The World Anti-Doping Agency (WADA) has issued a new list of prohibited substances and methods, which is set to come into effect on 1 January 2014.
The World Anti-Doping Agency (WADA) has issued a new list of prohibited substances and methods, which will come into effect on 1 January 2014.
The Prohibited List – which can be found in the supporting documentation on the right of the page – specifies substances and methods prohibited in sport. Implementation of the list is mandatory for organisations that have adopted the World Anti-Doping Code.
The 2014 list contains some changes compared to the 2013 list. It should be noted that with regards to prohibited substances:
• The nomenclature of some substances on the list has been updated to International Non-proprietary Names (INN). For ease of the reviewer, the previous name has been included and no substance has been deleted.
• In category "S1. Anabolic Agents", changes were made to the definitions of "exogenous" and "endogenous" for purposes of clarification and accuracy.
• In category "S2. Peptide Hormones, Growth Factors and Related Substances", points S2.2, S2.3 and S2.4 make clear that releasing factors are prohibited. In addition, other prohibited growth factors are listed separately.
• Vasopressin V2 antagonists (vaptans) have been added as an example of a diuretic subclass in category "S5. Diuretics and other Masking Agents".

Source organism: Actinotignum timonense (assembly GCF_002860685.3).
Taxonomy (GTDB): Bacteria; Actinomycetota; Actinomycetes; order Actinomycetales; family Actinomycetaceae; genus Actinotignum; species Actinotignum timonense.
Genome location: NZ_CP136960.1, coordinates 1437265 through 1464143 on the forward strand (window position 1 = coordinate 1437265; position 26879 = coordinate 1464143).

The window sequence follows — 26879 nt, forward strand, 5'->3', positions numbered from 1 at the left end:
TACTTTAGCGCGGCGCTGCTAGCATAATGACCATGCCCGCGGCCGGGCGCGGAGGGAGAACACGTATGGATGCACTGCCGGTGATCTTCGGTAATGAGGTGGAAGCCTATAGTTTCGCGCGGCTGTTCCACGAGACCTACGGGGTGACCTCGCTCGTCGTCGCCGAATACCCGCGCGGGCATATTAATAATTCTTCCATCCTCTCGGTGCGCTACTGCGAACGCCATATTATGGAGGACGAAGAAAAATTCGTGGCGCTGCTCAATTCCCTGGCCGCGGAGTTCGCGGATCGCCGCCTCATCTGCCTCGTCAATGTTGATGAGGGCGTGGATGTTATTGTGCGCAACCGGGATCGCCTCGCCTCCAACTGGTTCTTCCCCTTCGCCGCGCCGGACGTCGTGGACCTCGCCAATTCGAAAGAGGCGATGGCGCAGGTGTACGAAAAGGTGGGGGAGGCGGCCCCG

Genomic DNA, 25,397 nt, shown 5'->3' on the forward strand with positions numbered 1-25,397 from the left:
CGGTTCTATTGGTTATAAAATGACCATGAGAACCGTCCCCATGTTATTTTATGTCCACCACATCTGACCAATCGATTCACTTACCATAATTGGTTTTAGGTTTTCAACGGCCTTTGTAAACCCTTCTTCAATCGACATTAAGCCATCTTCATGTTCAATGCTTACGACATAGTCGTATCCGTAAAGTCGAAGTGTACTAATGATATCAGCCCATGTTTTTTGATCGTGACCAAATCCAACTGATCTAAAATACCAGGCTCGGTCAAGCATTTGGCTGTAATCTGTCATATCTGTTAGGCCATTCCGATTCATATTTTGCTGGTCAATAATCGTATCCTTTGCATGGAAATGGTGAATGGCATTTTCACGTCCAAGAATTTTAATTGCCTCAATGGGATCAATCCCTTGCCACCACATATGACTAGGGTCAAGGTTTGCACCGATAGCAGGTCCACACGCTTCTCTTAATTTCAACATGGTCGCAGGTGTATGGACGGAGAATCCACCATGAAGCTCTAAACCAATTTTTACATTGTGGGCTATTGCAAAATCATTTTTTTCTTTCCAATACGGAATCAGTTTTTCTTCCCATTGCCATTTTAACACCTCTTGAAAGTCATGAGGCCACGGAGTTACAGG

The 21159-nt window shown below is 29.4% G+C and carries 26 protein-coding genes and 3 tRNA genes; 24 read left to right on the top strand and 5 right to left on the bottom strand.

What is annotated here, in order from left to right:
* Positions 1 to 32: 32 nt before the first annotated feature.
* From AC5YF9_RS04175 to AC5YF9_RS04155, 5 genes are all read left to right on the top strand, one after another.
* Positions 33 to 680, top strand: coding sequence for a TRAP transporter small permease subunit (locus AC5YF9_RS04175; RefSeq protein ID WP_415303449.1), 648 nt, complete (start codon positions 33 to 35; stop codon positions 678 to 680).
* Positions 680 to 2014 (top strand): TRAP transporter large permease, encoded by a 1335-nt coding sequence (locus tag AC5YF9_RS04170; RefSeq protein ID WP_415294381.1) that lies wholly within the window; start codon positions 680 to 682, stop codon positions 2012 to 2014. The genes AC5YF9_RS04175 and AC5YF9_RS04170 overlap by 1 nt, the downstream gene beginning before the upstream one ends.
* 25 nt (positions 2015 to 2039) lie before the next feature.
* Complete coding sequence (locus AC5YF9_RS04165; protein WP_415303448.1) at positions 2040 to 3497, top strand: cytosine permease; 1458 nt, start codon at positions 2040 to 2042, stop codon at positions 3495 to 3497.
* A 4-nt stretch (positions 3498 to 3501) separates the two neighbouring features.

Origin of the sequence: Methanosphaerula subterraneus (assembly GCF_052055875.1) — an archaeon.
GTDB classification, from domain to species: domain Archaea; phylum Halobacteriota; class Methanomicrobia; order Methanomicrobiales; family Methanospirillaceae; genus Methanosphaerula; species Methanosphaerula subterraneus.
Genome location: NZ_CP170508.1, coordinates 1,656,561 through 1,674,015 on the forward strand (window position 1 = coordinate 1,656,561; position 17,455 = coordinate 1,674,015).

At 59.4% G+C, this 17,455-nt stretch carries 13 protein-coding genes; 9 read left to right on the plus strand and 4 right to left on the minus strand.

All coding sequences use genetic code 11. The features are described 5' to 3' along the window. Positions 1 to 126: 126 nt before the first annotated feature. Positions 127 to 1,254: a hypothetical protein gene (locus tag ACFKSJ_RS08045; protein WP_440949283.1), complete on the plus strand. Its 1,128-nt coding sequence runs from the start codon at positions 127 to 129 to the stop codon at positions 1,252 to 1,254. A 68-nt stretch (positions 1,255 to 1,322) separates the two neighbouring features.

• In "S6. Stimulants", some drugs that metabolise to amfetamine or methamfetamine have been reclassified (from non-specified to specified) because improved analytical techniques permit the identification of the administered drug and corresponding metabolites; MDMA and MDA are reclassified because they are now recognised as less likely to be used as doping agents; cathinone and its analogues and trimetazidine have been added as examples to reflect emerging patterns of drug use.
With regards to prohibited methods, the term allogenic was introduced to section "M1. Manipulation of Blood and Blood Components" for the purpose of scientific accuracy.
Impact of these changes on Therapeutic Use Exemption (TUE) procedure
Despite changes to the Prohibited List, UEFA's procedure for granting TUEs remains the same as in 2013. Players participating in UEFA competitions, or in senior-level international friendly matches, who have to use a prohibited substance or method for therapeutic purposes, must request prior authorisation from UEFA.
TUE application forms must be duly completed and signed by the player and their doctor, and should then be sent with all relevant medical evidence to the UEFA Anti-Doping Unit. Only in well founded and documented cases of medical emergency can players be administered a prohibited substance before applying for a TUE.